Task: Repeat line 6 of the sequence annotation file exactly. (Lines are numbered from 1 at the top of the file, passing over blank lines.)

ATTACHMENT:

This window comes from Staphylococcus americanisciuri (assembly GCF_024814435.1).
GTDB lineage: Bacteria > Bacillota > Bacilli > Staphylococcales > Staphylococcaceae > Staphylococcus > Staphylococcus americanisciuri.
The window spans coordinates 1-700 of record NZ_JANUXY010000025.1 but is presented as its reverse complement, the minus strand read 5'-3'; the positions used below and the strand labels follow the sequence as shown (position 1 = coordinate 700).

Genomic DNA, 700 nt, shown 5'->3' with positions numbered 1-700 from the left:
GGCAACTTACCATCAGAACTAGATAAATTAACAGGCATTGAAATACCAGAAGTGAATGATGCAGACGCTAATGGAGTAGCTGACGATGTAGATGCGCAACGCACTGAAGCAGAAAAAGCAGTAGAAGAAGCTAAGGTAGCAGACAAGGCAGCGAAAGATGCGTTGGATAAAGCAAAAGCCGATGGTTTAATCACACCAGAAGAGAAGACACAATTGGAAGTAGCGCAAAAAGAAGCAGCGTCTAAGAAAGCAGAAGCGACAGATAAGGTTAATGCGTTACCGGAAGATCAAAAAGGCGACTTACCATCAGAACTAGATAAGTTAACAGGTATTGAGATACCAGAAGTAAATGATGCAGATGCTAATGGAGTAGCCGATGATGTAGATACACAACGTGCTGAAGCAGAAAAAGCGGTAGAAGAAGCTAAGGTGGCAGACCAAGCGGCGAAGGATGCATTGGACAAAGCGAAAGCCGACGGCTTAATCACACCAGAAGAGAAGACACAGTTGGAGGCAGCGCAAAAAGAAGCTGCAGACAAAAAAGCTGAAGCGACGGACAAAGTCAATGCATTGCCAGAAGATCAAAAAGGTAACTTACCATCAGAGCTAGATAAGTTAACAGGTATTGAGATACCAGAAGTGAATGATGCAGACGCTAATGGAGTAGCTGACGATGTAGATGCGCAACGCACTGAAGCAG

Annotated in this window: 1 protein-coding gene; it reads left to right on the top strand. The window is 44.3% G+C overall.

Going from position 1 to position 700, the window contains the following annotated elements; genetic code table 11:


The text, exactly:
Annotated in this window: 1 protein-coding gene; it reads left to right on the top strand. The window is 44.3% G+C overall.